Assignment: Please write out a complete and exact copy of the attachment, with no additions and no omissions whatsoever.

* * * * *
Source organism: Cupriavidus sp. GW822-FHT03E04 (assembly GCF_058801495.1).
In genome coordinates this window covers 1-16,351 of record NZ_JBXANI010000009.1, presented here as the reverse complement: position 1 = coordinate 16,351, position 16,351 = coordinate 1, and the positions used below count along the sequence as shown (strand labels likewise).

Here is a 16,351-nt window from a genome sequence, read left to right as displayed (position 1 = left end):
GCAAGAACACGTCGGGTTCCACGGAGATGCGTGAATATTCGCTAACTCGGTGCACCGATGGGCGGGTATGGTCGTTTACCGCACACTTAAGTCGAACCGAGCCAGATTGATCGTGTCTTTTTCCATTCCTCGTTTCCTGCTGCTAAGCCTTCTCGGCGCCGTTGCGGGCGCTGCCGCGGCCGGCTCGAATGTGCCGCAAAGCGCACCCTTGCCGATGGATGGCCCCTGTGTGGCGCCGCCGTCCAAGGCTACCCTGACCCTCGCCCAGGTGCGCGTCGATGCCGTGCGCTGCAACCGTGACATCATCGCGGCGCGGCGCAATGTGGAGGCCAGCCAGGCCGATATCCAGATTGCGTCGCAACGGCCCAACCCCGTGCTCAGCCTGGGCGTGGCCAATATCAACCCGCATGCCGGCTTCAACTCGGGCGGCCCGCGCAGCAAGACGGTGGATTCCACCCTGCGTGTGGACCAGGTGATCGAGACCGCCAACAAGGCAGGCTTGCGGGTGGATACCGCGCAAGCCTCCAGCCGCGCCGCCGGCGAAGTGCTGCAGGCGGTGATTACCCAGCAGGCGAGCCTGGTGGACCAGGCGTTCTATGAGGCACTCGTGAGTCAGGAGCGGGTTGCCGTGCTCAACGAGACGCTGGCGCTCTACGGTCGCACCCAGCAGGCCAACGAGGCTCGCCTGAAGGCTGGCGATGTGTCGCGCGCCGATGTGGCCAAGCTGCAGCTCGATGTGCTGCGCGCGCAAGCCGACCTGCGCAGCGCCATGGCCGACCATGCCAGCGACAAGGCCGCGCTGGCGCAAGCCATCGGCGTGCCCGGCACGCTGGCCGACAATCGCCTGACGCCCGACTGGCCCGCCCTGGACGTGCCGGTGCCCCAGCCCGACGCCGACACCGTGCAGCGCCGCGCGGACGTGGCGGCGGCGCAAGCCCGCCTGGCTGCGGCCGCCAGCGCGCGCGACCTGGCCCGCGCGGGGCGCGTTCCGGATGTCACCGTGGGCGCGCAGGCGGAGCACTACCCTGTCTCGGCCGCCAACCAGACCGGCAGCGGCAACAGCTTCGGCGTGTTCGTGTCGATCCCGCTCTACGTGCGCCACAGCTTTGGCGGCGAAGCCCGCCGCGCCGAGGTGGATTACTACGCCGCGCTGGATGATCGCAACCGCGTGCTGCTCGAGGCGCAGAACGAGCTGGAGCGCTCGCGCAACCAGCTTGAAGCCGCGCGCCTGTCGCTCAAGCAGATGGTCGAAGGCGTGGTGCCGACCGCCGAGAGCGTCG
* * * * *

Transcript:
Source organism: Cupriavidus sp. GW822-FHT03E04 (assembly GCF_058801495.1).
In genome coordinates this window covers 1-16,351 of record NZ_JBXANI010000009.1, presented here as the reverse complement: position 1 = coordinate 16,351, position 16,351 = coordinate 1, and the positions used below count along the sequence as shown (strand labels likewise).

Here is a 16,351-nt window from a genome sequence, read left to right as displayed (position 1 = left end):
GCAAGAACACGTCGGGTTCCACGGAGATGCGTGAATATTCGCTAACTCGGTGCACCGATGGGCGGGTATGGTCGTTTACCGCACACTTAAGTCGAACCGAGCCAGATTGATCGTGTCTTTTTCCATTCCTCGTTTCCTGCTGCTAAGCCTTCTCGGCGCCGTTGCGGGCGCTGCCGCGGCCGGCTCGAATGTGCCGCAAAGCGCACCCTTGCCGATGGATGGCCCCTGTGTGGCGCCGCCGTCCAAGGCTACCCTGACCCTCGCCCAGGTGCGCGTCGATGCCGTGCGCTGCAACCGTGACATCATCGCGGCGCGGCGCAATGTGGAGGCCAGCCAGGCCGATATCCAGATTGCGTCGCAACGGCCCAACCCCGTGCTCAGCCTGGGCGTGGCCAATATCAACCCGCATGCCGGCTTCAACTCGGGCGGCCCGCGCAGCAAGACGGTGGATTCCACCCTGCGTGTGGACCAGGTGATCGAGACCGCCAACAAGGCAGGCTTGCGGGTGGATACCGCGCAAGCCTCCAGCCGCGCCGCCGGCGAAGTGCTGCAGGCGGTGATTACCCAGCAGGCGAGCCTGGTGGACCAGGCGTTCTATGAGGCACTCGTGAGTCAGGAGCGGGTTGCCGTGCTCAACGAGACGCTGGCGCTCTACGGTCGCACCCAGCAGGCCAACGAGGCTCGCCTGAAGGCTGGCGATGTGTCGCGCGCCGATGTGGCCAAGCTGCAGCTCGATGTGCTGCGCGCGCAAGCCGACCTGCGCAGCGCCATGGCCGACCATGCCAGCGACAAGGCCGCGCTGGCGCAAGCCATCGGCGTGCCCGGCACGCTGGCCGACAATCGCCTGACGCCCGACTGGCCCGCCCTGGACGTGCCGGTGCCCCAGCCCGACGCCGACACCGTGCAGCGCCGCGCGGACGTGGCGGCGGCGCAAGCCCGCCTGGCTGCGGCCGCCAGCGCGCGCGACCTGGCCCGCGCGGGGCGCGTTCCGGATGTCACCGTGGGCGCGCAGGCGGAGCACTACCCTGTCTCGGCCGCCAACCAGACCGGCAGCGGCAACAGCTTCGGCGTGTTCGTGTCGATCCCGCTCTACGTGCGCCACAGCTTTGGCGGCGAAGCCCGCCGCGCCGAGGTGGATTACTACGCCGCGCTGGATGATCGCAACCGCGTGCTGCTCGAGGCGCAGAACGAGCTGGAGCGCTCGCGCAACCAGCTTGAAGCCGCGCGCCTGTCGCTCAAGCAGATGGTCGAAGGCGTGGTGCCGACCGCCGAGAGCGTCG